You are then taken to the countryside and watch as they stroll each other along in the cart, climb trees, and snap pictures of one another.

Suddenly, you hear a knocking and the little girl is jolted out of her daydream only to see her mother tapping on the window. With a look of nostalgia settled on the girls face, the car begins to move.

It’s hard to tell whether this girl wishes to be with this little boy or whether her thoughts are of a bigger picture. Maybe she just wishes to escape her own reality, although that’s an awful complex thought for someone her age. (more…)

Apologizing Means You Value Your Relationship More Than Your Ego…

Posted by    |    September 19th, 2011 at 11:15 am

Why is it so hard to say “I’m sorry’?  Two simple words, but they carry more weight than obese model Susanne Eman. I don’t know why we struggle with it so much, but it starts from the time we are small when we take something that doesn’t belong to us or we hit some other kid.  Our parents beseech us to to apologize (or encourage it with a wooden spoon, a switch from the backyard, or a taut leather belt,) but we still want to put up our defenses and ignore our wrong.  Or perhaps we haven’t actually done the deed with which we are accused, but it would squash the matter nonetheless if we would just ante up and say “sorry”.  I can only surmise that the blame for blamelessness falls squarely on ego.  Who wants to look weak, wrong, or repentant?  We want to hold all the power, and saying “sorry” is like saying we are waving a white flag forever.  When it comes to relationships, though, we’re almost always better off being the first to say it than to wait it out like a stubborn sea captain.  After all, how many of our arguments will even be on our minds and radars five years from now?  From personal experience, I’d say slim to none.

If you haven’t seen Table 7 by Texan filmmaker Marko Slavnić (by way of Bosnia, that is,) you need to give this fun and heart-warming short film five minutes of your time.  As we watch a couple on the brink of destruction, Slavnic shows us how a simple apology may be all we need.

Hilary Kennedy is a contributing author for www.youplusdallas.com, focusing primarily on Style, Arts and Entertainment, and Dating and Relationships.  Hilary also stars in many videos for YouPlusMedia and has her own show, The Hilary Kennedy Show.

“On Time” – Can We Change Our Future?

Posted by    |    September 15th, 2011 at 6:00 am

Certainly we’ve all toyed with the idea of seeing the future. Whether or not you’ll pass your test, whether or not your cake will turn out like something Paula Deen would approve of, or on a more urgent note, whether or not the person you love will say, “yes”. The latter was the question of choice in Bianca Bodmer’s short film, On Time. The film plays with importance of time and the complexity in trying to overcome it.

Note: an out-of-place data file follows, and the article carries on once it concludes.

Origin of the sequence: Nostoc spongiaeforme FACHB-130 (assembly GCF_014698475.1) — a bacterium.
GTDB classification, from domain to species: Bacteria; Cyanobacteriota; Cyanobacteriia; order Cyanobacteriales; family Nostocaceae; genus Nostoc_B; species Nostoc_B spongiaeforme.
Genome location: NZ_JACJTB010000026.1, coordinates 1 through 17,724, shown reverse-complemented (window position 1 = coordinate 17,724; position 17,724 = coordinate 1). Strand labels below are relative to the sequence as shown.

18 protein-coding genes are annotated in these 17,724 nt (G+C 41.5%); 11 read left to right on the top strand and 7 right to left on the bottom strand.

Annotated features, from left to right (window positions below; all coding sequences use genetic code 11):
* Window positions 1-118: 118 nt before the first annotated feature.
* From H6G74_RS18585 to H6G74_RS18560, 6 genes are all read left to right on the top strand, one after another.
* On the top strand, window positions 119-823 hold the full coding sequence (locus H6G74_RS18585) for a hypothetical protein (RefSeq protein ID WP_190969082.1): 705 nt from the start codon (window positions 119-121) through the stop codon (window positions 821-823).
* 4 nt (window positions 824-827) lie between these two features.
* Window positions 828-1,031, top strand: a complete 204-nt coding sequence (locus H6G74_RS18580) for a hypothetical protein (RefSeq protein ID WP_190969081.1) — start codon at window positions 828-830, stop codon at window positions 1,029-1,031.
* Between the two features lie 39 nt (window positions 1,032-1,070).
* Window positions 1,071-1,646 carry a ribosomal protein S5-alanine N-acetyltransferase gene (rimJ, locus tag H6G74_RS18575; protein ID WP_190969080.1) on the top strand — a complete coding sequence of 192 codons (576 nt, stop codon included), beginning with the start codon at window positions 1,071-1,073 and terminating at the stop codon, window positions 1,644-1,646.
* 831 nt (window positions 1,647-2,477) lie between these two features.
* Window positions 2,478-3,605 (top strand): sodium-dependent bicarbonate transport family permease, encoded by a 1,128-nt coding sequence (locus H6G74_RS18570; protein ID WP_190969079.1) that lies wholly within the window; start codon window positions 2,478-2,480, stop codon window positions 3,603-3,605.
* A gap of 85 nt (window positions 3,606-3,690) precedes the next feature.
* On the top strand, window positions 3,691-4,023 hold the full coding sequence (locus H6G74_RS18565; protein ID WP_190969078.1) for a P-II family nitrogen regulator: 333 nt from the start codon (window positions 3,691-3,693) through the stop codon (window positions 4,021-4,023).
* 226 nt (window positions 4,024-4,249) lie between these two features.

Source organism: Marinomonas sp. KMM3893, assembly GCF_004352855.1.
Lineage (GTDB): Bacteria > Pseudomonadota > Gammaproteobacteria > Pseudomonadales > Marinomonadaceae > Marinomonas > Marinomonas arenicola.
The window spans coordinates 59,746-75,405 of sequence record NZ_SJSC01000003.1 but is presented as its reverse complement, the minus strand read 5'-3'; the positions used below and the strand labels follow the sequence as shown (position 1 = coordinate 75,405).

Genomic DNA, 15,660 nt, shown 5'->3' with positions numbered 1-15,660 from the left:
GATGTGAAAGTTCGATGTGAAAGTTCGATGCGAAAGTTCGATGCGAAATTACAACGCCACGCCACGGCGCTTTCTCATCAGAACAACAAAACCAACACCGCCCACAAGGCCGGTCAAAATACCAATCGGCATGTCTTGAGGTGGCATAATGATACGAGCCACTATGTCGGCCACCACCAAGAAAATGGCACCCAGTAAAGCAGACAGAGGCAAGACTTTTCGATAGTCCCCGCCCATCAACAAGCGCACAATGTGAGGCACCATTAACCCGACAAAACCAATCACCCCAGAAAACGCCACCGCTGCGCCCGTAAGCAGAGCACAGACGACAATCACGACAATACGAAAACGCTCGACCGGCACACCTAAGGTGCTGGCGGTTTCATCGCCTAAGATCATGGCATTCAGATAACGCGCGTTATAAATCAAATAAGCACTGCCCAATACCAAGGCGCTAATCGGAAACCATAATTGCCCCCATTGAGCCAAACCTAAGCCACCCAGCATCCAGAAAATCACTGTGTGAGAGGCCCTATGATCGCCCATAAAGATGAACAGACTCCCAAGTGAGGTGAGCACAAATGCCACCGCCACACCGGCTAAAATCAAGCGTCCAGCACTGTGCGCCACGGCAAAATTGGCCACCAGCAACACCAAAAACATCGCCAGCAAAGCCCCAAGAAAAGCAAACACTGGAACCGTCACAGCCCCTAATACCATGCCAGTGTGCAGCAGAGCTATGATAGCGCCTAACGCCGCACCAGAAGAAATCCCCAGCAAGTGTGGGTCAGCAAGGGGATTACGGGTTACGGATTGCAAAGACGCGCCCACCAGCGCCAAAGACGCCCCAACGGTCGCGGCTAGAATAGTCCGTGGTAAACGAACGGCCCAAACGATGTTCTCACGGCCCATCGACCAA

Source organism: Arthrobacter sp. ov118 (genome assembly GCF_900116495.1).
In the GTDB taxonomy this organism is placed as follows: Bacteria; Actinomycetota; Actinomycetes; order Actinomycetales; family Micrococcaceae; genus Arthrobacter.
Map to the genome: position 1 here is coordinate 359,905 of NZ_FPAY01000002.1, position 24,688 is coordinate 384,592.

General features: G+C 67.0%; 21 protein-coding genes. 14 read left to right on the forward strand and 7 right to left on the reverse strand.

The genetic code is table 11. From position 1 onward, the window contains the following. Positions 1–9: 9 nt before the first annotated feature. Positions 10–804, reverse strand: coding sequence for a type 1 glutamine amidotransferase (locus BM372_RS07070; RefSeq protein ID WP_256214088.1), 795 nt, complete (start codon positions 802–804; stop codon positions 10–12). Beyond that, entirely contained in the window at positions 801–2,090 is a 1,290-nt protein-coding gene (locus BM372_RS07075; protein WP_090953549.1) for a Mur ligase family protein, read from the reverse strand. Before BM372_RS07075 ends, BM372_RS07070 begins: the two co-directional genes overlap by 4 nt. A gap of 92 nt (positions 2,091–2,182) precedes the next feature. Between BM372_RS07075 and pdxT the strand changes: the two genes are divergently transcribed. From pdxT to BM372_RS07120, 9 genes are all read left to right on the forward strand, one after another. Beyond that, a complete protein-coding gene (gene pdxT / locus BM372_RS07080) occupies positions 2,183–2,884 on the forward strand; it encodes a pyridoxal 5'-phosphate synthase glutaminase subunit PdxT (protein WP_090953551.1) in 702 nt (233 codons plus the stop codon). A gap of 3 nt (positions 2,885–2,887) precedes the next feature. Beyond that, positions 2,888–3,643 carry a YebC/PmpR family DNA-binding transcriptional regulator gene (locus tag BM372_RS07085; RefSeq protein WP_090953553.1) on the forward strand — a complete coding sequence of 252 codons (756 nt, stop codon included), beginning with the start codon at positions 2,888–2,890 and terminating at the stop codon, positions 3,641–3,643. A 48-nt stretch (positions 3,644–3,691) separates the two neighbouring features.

What I liked about this little film, was the whimsy of it. The doorway into the future was a briefcase held by a stodgy little man whom we know virtually nothing about. We don’t know where this man came from, why he is at the train station with our rejected leading man, or where on earth this man acquired this Mary Poppins-esque suitcase which can see 30 seconds into the future (“give or take”). There is a sense of urgency to the film which also plays into the theme of time. It makes you think how wonderful it would be to know what is to come, but also how wrong. It could forever change the course of your life. Even a small act could ripple-effect its way into transforming your future. Is it right to mess with the universe? What do you miss out on when you the concept of taking a chance is forever lost. This thought-provoking film toys with this idea, and shows the impact that even such a small insight into the future can have on someone’s life. If you could buy  briefcase and see 30 seconds into the future, would you?

Back To Solitude: A New Way to Look at Relationships

Posted by    |    September 12th, 2011 at 6:00 am

The new short film “Back to Solitude” is a must-see. Actually, it’s a must-see several times before you fully realize the genius of the film’s concept.  (Unless you fancy yourself a Kubrick and totally get the abstract right off the bat.)  This sweet, clever look at the construction and deconstruction of a relationship seems as if it could have come as some sort of dream in the night to the filmmaker. Once you see how beautifully shot, written, and acted this little “film-that-could” is, you’ll want to share it. (By the way, does anyone else think the lead actress has a slight resemblance to a young Alyssa Milano?)